‘SIDS’. Few things send waves of panic through new parents like this four-letter word. It’s a word that triggers a visceral reaction, a sense of dread, and a feeling of helplessness. We put our babies to bed on their backs on a firm mattress with no bedding but a tightly fitted sheet, we check the temperature of the room, we take care to neither over or under dress them. We kiss them goodnight, knowing that even having done everything ‘right’, there is a chance they could not wake up. Knowing that occurrences of SIDS are rare is of little comfort to parents obsessively checking to make sure their babies are still breathing.
But what if SIDS (sudden infant death syndrome) didn’t actually exist? According to a recent Globe and Mail article, the term SIDS has been steadily falling out of use, with the Canadian Forum of Chief Coroners and Chief Medical Examiners reaching a decision in 2012 to use the term ‘undetermined’ instead of SIDS in cases where there was no clear cause of infant death. While each province applies this determination slightly differently, and some coroners use the terms ‘sudden unexplained death’ or ‘sudden unexpected death’, SIDS as a cause of death has been largely phased out.
If this comes as a surprise to you, you’re in good company. It seems that this shift has gone largely unnoticed by the general population. But it has not been ignored by bereaved parents, shocked to discover that instead of a diagnosis, they’re left with a cold ‘undetermined’ as the reason they lost their babies.
The reason for the switch to ‘undetermined’—from a medical point of view—is one of clarity. SIDS had become too all-encompassing, covering both unexplained deaths and even some that were likely accidental. It gave the impression that SIDS was a defined condition, when in fact it is determined by lack of conditions found. By switching to ‘undetermined,’ medical examiners sought to more accurately label cause of death. In fact, the Canadian Paediatric Society does not offer an official definition of SIDS.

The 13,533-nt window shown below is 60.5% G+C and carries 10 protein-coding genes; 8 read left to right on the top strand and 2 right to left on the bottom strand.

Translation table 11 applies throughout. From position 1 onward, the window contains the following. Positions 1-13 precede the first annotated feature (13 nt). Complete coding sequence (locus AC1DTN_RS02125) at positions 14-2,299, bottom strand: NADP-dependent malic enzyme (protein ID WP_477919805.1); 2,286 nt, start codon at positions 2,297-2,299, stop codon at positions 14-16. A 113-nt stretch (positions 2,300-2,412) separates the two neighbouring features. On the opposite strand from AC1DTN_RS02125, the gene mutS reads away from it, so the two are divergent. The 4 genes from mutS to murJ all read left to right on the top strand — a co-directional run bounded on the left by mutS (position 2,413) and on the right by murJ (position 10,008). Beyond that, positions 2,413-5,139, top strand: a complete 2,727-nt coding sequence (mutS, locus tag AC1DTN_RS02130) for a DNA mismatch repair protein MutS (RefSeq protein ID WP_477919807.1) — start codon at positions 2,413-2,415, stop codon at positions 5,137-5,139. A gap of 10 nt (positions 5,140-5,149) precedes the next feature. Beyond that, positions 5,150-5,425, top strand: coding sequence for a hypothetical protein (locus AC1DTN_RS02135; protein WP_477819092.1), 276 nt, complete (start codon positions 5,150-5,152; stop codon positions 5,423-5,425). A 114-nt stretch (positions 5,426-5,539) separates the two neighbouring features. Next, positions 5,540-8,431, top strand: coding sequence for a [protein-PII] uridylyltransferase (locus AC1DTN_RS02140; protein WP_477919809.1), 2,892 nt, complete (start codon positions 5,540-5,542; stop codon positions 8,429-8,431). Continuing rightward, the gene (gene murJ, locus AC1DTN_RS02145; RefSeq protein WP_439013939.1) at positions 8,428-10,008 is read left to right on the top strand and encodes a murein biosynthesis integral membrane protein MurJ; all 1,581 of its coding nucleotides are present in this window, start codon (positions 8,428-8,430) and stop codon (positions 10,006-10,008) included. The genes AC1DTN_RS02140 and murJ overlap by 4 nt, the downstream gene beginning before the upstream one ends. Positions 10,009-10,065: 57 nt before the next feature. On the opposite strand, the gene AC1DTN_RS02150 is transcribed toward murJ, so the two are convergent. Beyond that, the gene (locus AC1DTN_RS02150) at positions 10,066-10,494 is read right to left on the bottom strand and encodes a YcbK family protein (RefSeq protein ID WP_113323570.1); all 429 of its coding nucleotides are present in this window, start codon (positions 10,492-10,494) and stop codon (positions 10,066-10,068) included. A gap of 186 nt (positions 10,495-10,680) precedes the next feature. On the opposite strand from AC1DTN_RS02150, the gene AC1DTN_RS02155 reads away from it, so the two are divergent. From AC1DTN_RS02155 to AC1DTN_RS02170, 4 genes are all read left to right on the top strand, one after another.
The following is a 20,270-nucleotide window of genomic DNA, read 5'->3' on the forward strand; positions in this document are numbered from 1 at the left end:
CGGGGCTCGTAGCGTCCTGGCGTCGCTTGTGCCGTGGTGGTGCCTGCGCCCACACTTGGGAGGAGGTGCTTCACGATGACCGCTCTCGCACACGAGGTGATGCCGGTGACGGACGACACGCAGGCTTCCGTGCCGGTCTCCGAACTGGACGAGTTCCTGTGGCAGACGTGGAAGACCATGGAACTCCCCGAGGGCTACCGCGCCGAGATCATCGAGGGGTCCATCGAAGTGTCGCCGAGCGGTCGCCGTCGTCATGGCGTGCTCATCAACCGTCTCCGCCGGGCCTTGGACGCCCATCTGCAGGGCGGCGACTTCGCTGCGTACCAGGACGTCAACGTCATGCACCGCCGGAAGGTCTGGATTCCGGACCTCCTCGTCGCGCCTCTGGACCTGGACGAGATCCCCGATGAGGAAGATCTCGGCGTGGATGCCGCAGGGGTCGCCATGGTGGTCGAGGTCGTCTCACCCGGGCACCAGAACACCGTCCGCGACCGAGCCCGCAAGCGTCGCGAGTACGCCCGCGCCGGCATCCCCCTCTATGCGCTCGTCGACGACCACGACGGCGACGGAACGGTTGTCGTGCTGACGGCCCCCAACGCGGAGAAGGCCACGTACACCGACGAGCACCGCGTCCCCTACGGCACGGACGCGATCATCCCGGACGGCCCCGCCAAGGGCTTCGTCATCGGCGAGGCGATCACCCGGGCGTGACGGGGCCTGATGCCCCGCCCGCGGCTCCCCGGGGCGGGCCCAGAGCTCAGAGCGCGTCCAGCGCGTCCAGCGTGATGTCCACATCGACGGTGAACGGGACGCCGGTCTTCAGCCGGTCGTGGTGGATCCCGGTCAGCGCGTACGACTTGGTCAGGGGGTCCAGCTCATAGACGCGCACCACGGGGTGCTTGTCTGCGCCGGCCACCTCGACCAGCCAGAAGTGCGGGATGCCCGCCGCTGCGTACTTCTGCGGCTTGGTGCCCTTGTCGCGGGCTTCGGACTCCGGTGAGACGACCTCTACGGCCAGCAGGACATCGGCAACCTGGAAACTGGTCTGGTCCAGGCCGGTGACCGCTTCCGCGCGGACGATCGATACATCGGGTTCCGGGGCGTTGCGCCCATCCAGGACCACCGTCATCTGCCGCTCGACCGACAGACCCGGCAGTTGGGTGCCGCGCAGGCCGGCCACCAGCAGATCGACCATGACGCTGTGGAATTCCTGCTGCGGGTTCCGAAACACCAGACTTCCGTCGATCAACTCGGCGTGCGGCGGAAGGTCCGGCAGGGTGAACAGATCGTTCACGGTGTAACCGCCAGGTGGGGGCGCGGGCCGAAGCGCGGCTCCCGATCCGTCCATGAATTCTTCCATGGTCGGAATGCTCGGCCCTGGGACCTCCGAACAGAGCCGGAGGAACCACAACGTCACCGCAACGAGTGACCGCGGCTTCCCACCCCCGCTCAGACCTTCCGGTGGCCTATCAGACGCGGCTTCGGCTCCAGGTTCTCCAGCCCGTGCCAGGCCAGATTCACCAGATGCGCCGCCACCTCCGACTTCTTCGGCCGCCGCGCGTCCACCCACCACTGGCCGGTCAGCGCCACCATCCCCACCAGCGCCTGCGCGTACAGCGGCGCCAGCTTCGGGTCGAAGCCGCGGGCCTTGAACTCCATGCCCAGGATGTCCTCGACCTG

The word, however, carries a lot of weight. Parents have largely accepted that though measures can be taken to lessen the likelihood of SIDS, it still happens without warning and is largely unpreventable. Losing a child for any reason is a horror no one should have to endure, but at least with SIDS there is some comfort in the knowledge that it was out of a parent’s hands. The word ‘undetermined’ carries no such solace. To a medical examiner, it may be clearer, but to a bereaved parent it opens up questions of missed chances of prevention and the guilt that comes with it. Was there something they could have done? The answer is almost certainly no, but they cannot be faulted for wondering. SIDS, despite its lack of a finite definition, at least brought some closure. We don’t know what SIDS is, but parents could rest a little easier knowing their child had a cause of death.
Parents aren’t the only ones uncomfortable with the new terminology. Some experts in the field are concerned that the lack of acknowledgement of SIDS could hinder research. Ernest Cutz, a retired pathologist from Toronto’s Hospital for Sick Children and leading SIDS expert, told the Globe and Mail that SIDS is more than just a matter of unexplained death or confusion with accidental suffocation. Researchers such as Cutz support the theory that babies who die of SIDS have underlying abnormalities that put them at greater risk of sudden death. Factors such as stomach-sleeping or a warm room simply foster environments that make the condition more likely to manifest. Labelling a death as undetermined softens the links between children who have died without definite cause, and discourages the notion that while SIDS may be diagnosed through exclusion at the moment, it is, as Cutz puts it, ‘a rare paediatric disease that needs to be addressed.’
The decision to change terminology may seem like mere semantics, but the consequences are further reaching. One thing everyone can agree on is that too many babies are dying unexpectedly. Whether classified as SIDS or as ‘unexplained,’ the questions need to be answered. If we can’t prevent parents from losing their babies, we at least owe them an explanation of why.
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